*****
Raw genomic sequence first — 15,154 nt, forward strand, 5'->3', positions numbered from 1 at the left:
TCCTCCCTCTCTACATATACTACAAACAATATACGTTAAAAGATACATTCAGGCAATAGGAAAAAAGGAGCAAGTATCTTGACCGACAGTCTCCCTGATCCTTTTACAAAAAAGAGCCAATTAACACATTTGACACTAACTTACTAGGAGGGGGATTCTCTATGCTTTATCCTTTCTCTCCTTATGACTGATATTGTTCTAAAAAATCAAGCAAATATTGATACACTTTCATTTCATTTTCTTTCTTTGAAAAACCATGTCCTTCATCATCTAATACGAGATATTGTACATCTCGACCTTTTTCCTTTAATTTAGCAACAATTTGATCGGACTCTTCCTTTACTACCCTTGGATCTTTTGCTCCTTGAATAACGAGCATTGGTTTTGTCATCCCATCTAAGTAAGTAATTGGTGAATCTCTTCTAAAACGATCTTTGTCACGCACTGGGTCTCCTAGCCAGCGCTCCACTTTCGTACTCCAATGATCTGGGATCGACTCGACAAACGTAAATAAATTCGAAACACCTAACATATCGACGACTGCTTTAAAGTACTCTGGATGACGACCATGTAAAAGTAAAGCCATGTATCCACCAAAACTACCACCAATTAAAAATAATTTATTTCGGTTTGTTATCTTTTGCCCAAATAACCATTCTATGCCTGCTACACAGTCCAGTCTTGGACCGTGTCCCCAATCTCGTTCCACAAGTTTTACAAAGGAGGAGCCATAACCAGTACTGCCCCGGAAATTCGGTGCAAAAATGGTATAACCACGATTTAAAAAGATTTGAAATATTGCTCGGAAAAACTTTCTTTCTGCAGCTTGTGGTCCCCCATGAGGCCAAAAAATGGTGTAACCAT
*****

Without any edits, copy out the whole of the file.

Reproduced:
Raw genomic sequence first — 15,154 nt, forward strand, 5'->3', positions numbered from 1 at the left:
TCCTCCCTCTCTACATATACTACAAACAATATACGTTAAAAGATACATTCAGGCAATAGGAAAAAAGGAGCAAGTATCTTGACCGACAGTCTCCCTGATCCTTTTACAAAAAAGAGCCAATTAACACATTTGACACTAACTTACTAGGAGGGGGATTCTCTATGCTTTATCCTTTCTCTCCTTATGACTGATATTGTTCTAAAAAATCAAGCAAATATTGATACACTTTCATTTCATTTTCTTTCTTTGAAAAACCATGTCCTTCATCATCTAATACGAGATATTGTACATCTCGACCTTTTTCCTTTAATTTAGCAACAATTTGATCGGACTCTTCCTTTACTACCCTTGGATCTTTTGCTCCTTGAATAACGAGCATTGGTTTTGTCATCCCATCTAAGTAAGTAATTGGTGAATCTCTTCTAAAACGATCTTTGTCACGCACTGGGTCTCCTAGCCAGCGCTCCACTTTCGTACTCCAATGATCTGGGATCGACTCGACAAACGTAAATAAATTCGAAACACCTAACATATCGACGACTGCTTTAAAGTACTCTGGATGACGACCATGTAAAAGTAAAGCCATGTATCCACCAAAACTACCACCAATTAAAAATAATTTATTTCGGTTTGTTATCTTTTGCCCAAATAACCATTCTATGCCTGCTACACAGTCCAGTCTTGGACCGTGTCCCCAATCTCGTTCCACAAGTTTTACAAAGGAGGAGCCATAACCAGTACTGCCCCGGAAATTCGGTGCAAAAATGGTATAACCACGATTTAAAAAGATTTGAAATATTGCTCGGAAAAACTTTCTTTCTGCAGCTTGTGGTCCCCCATGAGGCCAAAAAATGGTGTAACCAT